It has been proven that the mMRC scale is of great value in assessing the severity of dyspnoea in patients with COPD. Our data showed that the serum concentration of sIL-2R in adverse outcome of AECOPD with an mMRC score of 3 and 4 was higher than that in patients with an mMRC score of 0–1 and 2. Frequent acute exacerbation of COPD in the preceding year is a major clinical risk factor for increased morbidity and mortality rates in the future. Our study showed that the serum concentration of sIL-2R in patients with adverse outcome of AECOPD with frequent acute exacerbations of COPD was higher than that in patients with non-frequent acute exacerbations of COPD, indicating that the serum sIL-2R concentration can be used as an indicator to predict changes in respiratory function and severity of the disease in patients with AECOPD.

In terms of inflammatory factors, our study found that sIL-2R was positively correlated with WBC, CRP, IL-6, IL-10, and TNF-α levels, suggesting that these inflammatory factors are associated with adverse outcomes of AECOPD, which is consistent with the results of previous studies.29,30

Immediate identification of patients with adverse outcomes of AECOPD and providing accurate treatment are extremely crucial to reduce the incidence and mortality of patients with AECOPD in the future. Our study showed that the serum concentration of sIL-2R can be used to effectively screen patients at risk for adverse outcomes of AECOPD, and the ROC curve demonstrated that the sensitivity and specificity of serum concentration of sIL-2R were 62.0% and 73.9%, respectively, and the AUC reached 0.6887.

This study had a few limitations. First, the subjects included in this study were all from a tertiary hospital, which does not reflect the general population. Second, there was a high proportion of male patients (85.4%), which could affect the generalisability of the results. Finally, in future studies, we will need to analyse other samples that better reflect airway conditions, such as bronchoalveolar lavage fluid or sputum.

Conclusion

Our study found that the serum sIL-2R concentration was higher in patients with adverse outcomes of AECOPD than in patients with good outcomes. Increased serum sIL-2R concentration was positively associated with the GOLD grade, mMRC score, frequent exacerbation, and smoking in patients with AECOPD and negatively correlated with pulmonary function, indicating that serum sIL-2R concentration is a useful biomarker for predicting adverse outcomes in patients with AECOPD and a novel treatment target for AECOPD; thus, helping clinicians to stratify the risk of AECOPD and advancing clinical practice toward precision medicine.

Abbreviations

COPD, Chronic obstructive pulmonary disease; GOLD, Global Initiative for Chronic Obstructive Lung Disease; AECOPD, Acute exacerbation of COPD; %pred, Percent of predicted; FEV1/FVC, Forced expiratory volume/forced vital capacity; SI, Smoking index; mMRC, Modified British Medical Research Council; PaCO2, Partial arterial carbon dioxide pressure; PaO2/FiO2, Ratio of partial arterial oxygen pressure to the fraction of inspired oxygen; WBC, Whole blood leukocyte counts; CRP, C-reactive protein; ESR, Erythrocyte sedimentation rate; PCT, procalcitonin; IL-6, Interleukin-6; IL-8, Interleukin-8; IL-10, Interleukin-10; TNF-α, Tumour necrosis factor-α; sIL-2R, Soluble interleukin-2 receptor; OR, Odds ratio; CI, Confidence interval; ROC, Receiver operating characteristic; AUC, Area under the curve.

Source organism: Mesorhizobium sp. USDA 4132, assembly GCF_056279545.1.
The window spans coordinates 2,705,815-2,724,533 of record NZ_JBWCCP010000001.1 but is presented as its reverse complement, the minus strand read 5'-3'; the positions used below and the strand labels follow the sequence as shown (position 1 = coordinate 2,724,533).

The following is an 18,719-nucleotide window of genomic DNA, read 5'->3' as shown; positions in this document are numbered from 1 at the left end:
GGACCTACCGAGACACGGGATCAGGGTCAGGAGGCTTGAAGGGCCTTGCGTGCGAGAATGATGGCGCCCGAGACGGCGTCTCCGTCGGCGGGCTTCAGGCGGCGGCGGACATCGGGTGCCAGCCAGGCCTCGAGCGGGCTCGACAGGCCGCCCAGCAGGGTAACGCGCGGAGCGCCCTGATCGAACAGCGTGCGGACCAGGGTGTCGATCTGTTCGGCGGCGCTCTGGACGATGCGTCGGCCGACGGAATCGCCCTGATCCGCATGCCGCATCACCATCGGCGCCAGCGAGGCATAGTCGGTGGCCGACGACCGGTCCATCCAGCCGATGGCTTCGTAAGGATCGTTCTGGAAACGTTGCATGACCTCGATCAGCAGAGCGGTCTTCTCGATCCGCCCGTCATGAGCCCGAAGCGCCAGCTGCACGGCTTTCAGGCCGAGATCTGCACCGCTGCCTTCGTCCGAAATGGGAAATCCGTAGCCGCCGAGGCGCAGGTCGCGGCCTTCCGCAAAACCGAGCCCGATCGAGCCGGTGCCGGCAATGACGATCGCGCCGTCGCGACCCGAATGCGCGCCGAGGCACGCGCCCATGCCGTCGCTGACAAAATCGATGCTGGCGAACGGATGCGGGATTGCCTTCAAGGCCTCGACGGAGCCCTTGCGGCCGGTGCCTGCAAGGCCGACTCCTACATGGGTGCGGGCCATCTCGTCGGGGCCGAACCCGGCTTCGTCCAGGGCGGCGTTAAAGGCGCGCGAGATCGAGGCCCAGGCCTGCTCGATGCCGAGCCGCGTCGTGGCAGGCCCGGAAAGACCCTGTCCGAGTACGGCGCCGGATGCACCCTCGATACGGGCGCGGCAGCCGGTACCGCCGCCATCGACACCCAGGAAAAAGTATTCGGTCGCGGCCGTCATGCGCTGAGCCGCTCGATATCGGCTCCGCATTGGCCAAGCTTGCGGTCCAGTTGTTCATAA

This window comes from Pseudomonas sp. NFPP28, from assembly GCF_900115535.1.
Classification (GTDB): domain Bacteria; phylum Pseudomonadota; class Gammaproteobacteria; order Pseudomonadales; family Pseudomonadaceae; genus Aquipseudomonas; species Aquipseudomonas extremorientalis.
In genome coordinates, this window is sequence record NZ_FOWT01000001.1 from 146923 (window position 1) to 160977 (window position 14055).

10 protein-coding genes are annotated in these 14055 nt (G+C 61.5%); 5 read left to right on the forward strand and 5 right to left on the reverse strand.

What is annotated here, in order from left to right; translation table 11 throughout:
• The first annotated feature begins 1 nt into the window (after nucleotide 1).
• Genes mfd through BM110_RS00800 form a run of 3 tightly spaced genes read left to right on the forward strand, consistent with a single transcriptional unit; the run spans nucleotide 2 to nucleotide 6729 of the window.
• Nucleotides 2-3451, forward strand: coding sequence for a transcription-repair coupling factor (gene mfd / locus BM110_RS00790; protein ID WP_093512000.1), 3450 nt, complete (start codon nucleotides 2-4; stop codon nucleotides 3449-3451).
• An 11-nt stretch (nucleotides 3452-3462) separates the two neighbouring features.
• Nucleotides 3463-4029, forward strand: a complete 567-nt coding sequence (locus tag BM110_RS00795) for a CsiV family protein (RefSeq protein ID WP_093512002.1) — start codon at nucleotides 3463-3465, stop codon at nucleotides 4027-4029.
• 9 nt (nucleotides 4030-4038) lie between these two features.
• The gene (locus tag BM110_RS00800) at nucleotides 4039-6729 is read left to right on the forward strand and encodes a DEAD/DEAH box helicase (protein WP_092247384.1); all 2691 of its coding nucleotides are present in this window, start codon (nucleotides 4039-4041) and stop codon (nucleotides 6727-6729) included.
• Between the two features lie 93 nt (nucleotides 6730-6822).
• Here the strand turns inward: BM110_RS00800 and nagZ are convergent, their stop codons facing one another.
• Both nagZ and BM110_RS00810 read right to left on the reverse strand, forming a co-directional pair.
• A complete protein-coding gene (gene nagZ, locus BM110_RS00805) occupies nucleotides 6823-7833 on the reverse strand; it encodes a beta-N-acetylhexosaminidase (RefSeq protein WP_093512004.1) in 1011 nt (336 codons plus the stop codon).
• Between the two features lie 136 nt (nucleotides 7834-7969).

Data Sharing Statement

The datasets used and/or analysed during the current study are available from the corresponding author on reasonable request.

Ethics Approval and Consent to Participate

The study protocol was approved by the Human Research Ethics Committee of the Xinhua Hospital affiliated to Shanghai Jiaotong University Medical College (XHEC-C-2017-085). Written informed consent was obtained from each participant. This study was conducted in accordance with the Declaration of Helsinki.

Acknowledgments

The authors thank all miner workers who participated in this study.

Author Contributions

All authors contributed to data analysis, drafting or revising the article, gave final approval of the version to be published, agreed to the submitted journal, and agree to be accountable for all aspects of the work.

Funding

This work was supported by Hospital Foundation of Xinhua Hospital, to Yue Zhang, Shanghai Science and Technology Commission Grant of China, No:17511108502, 2017.7-2019.6.

Disclosure

The authors declare that they have no competing interests in this work.

References

1. GBD. 2017 disease and injury incidence and prevalence collaborators. Global, regional, and national incidence, prevalence, and years lived with disability for 354 diseases and injuries for 195 countries and territories, 1990–2017: a systematic analysis for the Global Burden of Disease Study 2017. Lancet. 2018;392:1789–1858.

2. Han MK, Quibrera PM, Carretta EE, et al. Frequency of exacerbations in patients with chronic obstructive pulmonary disease: an analysis of the SPIROMICS cohort. Lancet Respir Med. 2017;5(8):619–626. doi:10.1016/S2213-2600(17)30207-2

3. Hurst JR, Vestbo J, Anzueto A, et al. Susceptibility to exacerbation in chronic obstructive pulmonary disease. N Engl J Med. 2010;363(12):1128–1138. doi:10.1056/NEJMoa0909883

4. Vogelmeier CF, Criner GJ, Martinez FJ, et al. Global strategy for the diagnosis, management, and prevention of chronic obstructive lung disease 2017 report: GOLD executive summary. Am J Respir Crit Care Med. 2017;195(5):557–582. doi:10.1164/rccm.201701-0218PP